You can't find a leak when it's low either, you could look around for oil around the copper piping, fittings, joints, anywhere there is oil there is likely a leak because the compressor oil goes through our system and will come out where a leak exists.
  • AthanaAthana Posts: 88Member
    Thanks everyone..does the freon reside in a big way inside the Blower in the attic..or just in a section of the Blower..(.ie easy to test).
    Also can one readily isolate where the leak is in general (Line..Condensor..Blower)
    Thanks
  • AthanaAthana Posts: 88Member
    edited July 2018
    P.S That friend of my brother in law which I mentioned did come with his Leak detector looked around and didnt really notice anything(but he didnt check the line going up to the attic as its covered with that black rubbery insulating cover and he didnt have a ladder.But scanned the Condenser..exposed line in attic up to the Blower (but I dont think he opened blower).
    He thought it may be the pin where Freon goes in and put a new one in..charged it said it was low by about 7 lbs..seemed to cool..but when I needed to use it a month later warm air.
  • ratioratio Posts: 2,099Member
    Unless you had extra valves put in when the system was installed, there aren't many parts that can be isolated. The refrigerant is in the outdoor unit, indoor unit, and the two copper pipes that connect them.

    You really would be much better served by calling a professional. Even if you do locate one or more leaks, a proper repair uses tools that could easily cost a thousand dollars or more.

    Try the Find a Contractor link at the top of the page.

  • AthanaAthana Posts: 88Member
    Yes..Im really not asking these questions to do any of this myself..just to educate my self and not be completely in the dark.If there was a trustworthy well priced person that I knew, I would be asking these questions only to help with some suggestions..but since we lost our friend JStar and his mate Edison (which we found here)we are lost, and make too little money now to comfortably have an open wallet.
    Im in Hillside NJ(next to Newark) I hope we can find a fair indie person again.
  • HVACNUTHVACNUT Posts: 2,516Member
    Where I work, a lot of times the refrigerant lines run underground forever or in exterior walls. If I dont see a leak in an exposed area, I use a sealant. It used to have a problem gumming up TXV's, but that seems to have been solved.
    On a ductless system though, find and fix the leak.
  • AthanaAthana Posts: 88Member
    > @EBEBRATT-Ed said:
    > a qualified service technician with an electronic leak detector.
    >
    > find the leak
    > fix the leak
    > leak test
    > install new filter dryer
    > evacuate air and non condensables
    > recharge with refrigerant
    > start-up
    >
    > if your lucky maybe done in 3-4 hrs
    >
    > then again if it never worked right their may be other issues

    Sounds good..let's do it ..: )
  • clammyclammy Posts: 2,312Member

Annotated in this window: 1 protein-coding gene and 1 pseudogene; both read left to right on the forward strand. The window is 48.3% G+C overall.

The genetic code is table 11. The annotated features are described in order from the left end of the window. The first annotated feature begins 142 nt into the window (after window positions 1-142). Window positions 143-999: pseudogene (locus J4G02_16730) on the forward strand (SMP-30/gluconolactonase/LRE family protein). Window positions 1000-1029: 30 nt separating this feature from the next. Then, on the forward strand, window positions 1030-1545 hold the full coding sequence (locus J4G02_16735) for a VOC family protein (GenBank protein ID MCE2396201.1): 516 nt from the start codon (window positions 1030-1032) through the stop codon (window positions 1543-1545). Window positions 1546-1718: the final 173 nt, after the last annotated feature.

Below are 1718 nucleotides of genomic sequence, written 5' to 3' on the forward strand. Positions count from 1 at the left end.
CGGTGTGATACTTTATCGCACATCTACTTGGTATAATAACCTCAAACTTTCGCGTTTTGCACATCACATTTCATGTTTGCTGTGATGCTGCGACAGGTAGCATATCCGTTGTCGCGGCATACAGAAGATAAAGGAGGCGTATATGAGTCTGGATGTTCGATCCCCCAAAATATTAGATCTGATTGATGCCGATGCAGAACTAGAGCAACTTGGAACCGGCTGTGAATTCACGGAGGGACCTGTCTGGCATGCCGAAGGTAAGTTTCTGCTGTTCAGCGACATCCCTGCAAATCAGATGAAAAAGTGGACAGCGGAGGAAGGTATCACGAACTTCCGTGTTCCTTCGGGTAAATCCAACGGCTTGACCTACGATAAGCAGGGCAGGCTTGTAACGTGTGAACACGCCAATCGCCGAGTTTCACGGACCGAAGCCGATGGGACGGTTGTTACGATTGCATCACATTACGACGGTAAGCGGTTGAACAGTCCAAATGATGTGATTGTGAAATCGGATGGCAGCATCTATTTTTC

Your service provider should have removed the a /h doors and check the evaporator ,the txv and line set .I recently had a service call w similar issues the last guy did the same added freon and bs .I ended up find the leak on the txv i reclaimed repaired and vacuumed the system took me a couple of hours the last guy was back twice year to put Freon in .As for stop leak the ho asked if i could use this to solve his issues after seeing a flammable insignia on the product i refused to use feeling that without proper labling to let others know the system had this product in it.It seems that there are alot of semi older system that have convertable evaps that a expansion valve change out from either 410 to 22 or vise versa seems to be the issue .Also that if the original installer had done a proper pressure and leak test and check his braze joints there would be one issue . For myself i try my best to only have 4 joints on my installs 2 at condenser and 2 at the ah and any other joints that i need to do are usually marked conspicuously for the future .Just way to many under educated installer out there peace and good luck clammy
    R.A. Calmbacher L.L.C. HVAC
    NJ Master HVAC Lic.
    Mahwah, NJ
    Specializing in steam and hydronic heating
  • mikeg2015mikeg2015 Posts: 964Member
    Cheapest way to “Find” the leak? Looks for oil on lines or oil spot on a coil. Refrigerant has oil vapor in it to lubricate the compressor.

    Congrats, you found it. Now hire someone to repair it.
  • Harvey RamerHarvey Ramer Posts: 2,200Member
    Whatever you do, don't use soap and water. Many soaps are alkaline based and are corrosive to copper.

    When I have a leak, I give it a quick visual first. I find, perhaps about 30% of leaks by the oil residue.
    If I strike out on that method, the H10 is the next go to. There are only a few contrary ones that will slip past the H10.
    For the contrary few, I carry dye as a last resort.

    Depending on the age of the system, the leak location and the leak size, I'll use Easy-Seal, which has been good to me so far.
    Ramer Mechanical
    ramermechanical.com
    To learn more about this professional, click here to visit their ad in Find A Contractor.